“More than 18 months have passed since we were most brutally parted. I wish that my bundle of memories, soaked in blood and tears, will serve as a perpetual tombstone for you, my dearest, and for our children, parents, brothers, sisters and the millions of men, women and children who were murdered together with you.”
Holocaust survivor and Treblinka escapee Oscar Strawczyński wrote these anguished words in April 1944 following the death of his wife Anka.
Recently, I visited the site of the mass murder at the Treblinka extermination camp to commemorate the 80th anniversary of a valiant revolt by hundreds of brave Jewish fighters who rebelled against their German Nazi murderers and their collaborators.
Visiting Treblinka helped reaffirm my personal and official commitment to convey the voices of the Holocaust victims and survivors to the world for generations and to uphold the authentic and accurate historical account.
As I stood in reverence to the memory of the six million Jews murdered, I couldn’t help but be moved by the rebels’ sense of Jewish pride and courage. They acted on behalf of those diabolically slaughtered solely because they were Jews.
Eighty years have passed since those Jewish prisoners, condemned to death yet destined for eternal glory, dared to rise up at Treblinka. The memorial there shall forever serve to remind all of humanity of the lives that were extinguished at this factory of death, and of all the Jewish men, women and children murdered during the Holocaust.
We must not allow their identities and fate to fade or be distorted. It is our collective responsibility to preserve the memory of their lives and their suffering with unwavering accuracy and clarity; not only in the historical record but also in the consciousness of the contemporary world.
As we remember the victims, we salute the relatively few non-Jews who bravely risked their lives in attempts to save Jews during the Holocaust. Yad Vashem’s Righteous Among the Nations program honors these courageous individuals. Among them, the Roguszewski family from Łochów, Poland, near Treblinka, who merited this recognition for sheltering Oscar Strawczyński after he escaped from the camp during the Aug. 2, 1943 revolt. Their selfless act not only saved his life but helped preserve his invaluable testimony about the horrors of Treblinka.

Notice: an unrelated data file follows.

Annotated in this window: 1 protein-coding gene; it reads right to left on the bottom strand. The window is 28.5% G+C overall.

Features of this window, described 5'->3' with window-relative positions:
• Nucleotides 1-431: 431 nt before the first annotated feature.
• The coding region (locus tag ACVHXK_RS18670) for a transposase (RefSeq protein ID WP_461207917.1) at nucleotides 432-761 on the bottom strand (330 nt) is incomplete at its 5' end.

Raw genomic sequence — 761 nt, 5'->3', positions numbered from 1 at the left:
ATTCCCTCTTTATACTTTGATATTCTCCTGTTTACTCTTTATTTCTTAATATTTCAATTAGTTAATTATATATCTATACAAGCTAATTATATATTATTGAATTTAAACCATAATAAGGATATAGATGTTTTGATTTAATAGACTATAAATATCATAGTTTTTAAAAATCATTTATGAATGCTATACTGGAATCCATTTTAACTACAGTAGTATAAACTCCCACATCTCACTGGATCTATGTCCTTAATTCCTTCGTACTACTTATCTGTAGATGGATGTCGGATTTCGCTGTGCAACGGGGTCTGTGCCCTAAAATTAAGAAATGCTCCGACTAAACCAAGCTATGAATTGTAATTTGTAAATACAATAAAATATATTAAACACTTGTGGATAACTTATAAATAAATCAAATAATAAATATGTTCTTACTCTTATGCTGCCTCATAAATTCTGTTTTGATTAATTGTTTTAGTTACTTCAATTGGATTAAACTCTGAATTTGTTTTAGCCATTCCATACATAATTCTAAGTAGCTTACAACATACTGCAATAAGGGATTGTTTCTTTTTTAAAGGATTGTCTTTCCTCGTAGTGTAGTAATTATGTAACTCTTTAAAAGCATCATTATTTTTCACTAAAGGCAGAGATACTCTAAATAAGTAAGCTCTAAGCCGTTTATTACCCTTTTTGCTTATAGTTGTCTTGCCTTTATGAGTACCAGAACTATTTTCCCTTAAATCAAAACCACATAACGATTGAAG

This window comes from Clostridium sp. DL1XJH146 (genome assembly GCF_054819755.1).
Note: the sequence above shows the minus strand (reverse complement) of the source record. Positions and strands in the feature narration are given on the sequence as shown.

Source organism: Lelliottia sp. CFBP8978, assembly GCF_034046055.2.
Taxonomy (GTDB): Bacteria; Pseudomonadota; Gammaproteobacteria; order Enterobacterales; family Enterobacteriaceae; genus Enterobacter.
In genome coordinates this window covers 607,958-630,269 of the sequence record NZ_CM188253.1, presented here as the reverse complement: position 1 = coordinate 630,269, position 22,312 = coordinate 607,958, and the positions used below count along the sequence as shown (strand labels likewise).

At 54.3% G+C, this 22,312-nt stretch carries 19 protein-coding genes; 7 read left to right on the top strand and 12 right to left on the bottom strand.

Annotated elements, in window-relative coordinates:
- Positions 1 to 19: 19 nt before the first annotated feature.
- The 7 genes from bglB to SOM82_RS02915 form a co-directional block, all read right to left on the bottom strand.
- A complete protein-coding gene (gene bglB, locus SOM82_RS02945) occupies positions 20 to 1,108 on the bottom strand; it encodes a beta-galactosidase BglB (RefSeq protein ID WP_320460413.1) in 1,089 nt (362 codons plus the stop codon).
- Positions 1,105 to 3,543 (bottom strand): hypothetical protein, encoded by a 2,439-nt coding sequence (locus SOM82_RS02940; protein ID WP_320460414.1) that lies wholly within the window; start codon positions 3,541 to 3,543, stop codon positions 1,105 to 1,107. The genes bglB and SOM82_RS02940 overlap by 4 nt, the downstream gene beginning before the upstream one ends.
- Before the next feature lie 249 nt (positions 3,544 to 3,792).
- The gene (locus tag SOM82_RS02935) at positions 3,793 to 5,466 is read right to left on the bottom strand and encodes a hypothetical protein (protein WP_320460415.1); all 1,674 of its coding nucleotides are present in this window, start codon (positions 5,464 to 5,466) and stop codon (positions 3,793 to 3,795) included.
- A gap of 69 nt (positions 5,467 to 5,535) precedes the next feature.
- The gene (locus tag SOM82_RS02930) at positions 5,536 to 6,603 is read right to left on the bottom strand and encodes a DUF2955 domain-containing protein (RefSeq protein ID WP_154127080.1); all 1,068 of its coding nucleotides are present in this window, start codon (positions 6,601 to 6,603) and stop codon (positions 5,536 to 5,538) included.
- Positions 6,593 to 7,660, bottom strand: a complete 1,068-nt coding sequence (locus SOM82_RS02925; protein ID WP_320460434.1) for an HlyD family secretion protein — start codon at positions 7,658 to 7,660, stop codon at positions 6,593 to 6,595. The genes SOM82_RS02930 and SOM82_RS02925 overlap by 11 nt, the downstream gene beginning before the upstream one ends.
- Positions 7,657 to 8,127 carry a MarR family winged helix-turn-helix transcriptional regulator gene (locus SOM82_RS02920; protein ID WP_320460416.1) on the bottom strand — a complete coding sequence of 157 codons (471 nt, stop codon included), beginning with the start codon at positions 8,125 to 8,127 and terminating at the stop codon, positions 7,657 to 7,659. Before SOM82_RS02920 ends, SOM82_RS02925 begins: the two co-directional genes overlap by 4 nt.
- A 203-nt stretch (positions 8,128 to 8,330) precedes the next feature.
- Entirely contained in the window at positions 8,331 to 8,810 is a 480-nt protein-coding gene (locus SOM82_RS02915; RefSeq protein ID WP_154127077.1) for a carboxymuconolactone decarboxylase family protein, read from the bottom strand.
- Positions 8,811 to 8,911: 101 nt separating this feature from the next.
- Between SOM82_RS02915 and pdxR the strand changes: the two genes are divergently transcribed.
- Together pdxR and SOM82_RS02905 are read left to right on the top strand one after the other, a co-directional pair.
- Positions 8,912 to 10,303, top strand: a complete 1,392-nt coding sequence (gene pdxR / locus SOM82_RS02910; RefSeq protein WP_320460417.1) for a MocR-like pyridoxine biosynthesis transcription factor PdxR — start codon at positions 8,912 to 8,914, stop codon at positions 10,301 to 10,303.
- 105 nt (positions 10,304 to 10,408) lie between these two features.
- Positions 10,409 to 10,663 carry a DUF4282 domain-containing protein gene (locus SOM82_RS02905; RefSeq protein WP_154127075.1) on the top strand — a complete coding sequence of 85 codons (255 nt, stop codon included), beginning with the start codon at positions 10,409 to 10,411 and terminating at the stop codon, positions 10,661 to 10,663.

This solemn occasion highlights the passage of time since the events of the Holocaust and the poignant reality that the number of eyewitnesses to the atrocities is diminishing with each passing day. Thus, it is increasingly vital for us to take up the responsibility of carrying their legacy forward.
The survivors—courageous individuals who bore witness to unimaginable horrors—are living bridges to the past, connecting us directly to the darkest chapter in Jewish and human history. However, as the years go by, we are preparing for the day when there will be no survivors left to share their firsthand accounts of the Shoah.
Survivor testimonies and decades of meticulous documentation and research have laid bare the horrifying truth of the Holocaust. Attempts to deny or trivialize these unparalleled crimes of antisemitic hatred—whether state-sanctioned or by malicious individuals—are an affront to the memory of the victims and survivors. Holocaust denial and distortion must be firmly rejected. We can and must counter falsehoods with evidence and irrefutable historical records. This responsibility of remembrance falls not on Jews but on all of humanity.
As we commemorate the Holocaust, we must confront challenging questions with sincerity and transparency. How can we present the most accurate account of what transpired? How can we avoid diminishing the centrality of Jewish Holocaust remembrance? How can we engage the younger generation in this legacy without compromising the accuracy and complexity of history?
The 80th anniversary of the Treblinka rebellion serves as a poignant reminder of our collective duty to honor the memory of those who suffered. Through educational initiatives, remembrance events and the preservation of historical records, we can keep the flame of remembrance alive even in a world without survivors. By empowering the younger generation with knowledge of the Holocaust, we equip them with the tools to become stewards of remembrance and advocates for tolerance and understanding.
Now is the time to redouble our efforts to ensure that the memory of the Holocaust endures and serves as a perpetual reminder of the consequences of antisemitism, hatred and bigotry.
As we gathered in Treblinka, surrounded by the silence of the fields and forests, I heard the voices of the hundreds of thousands of victims murdered there calling out from the ground. Let us remember and pledge to preserve their legacy for all time.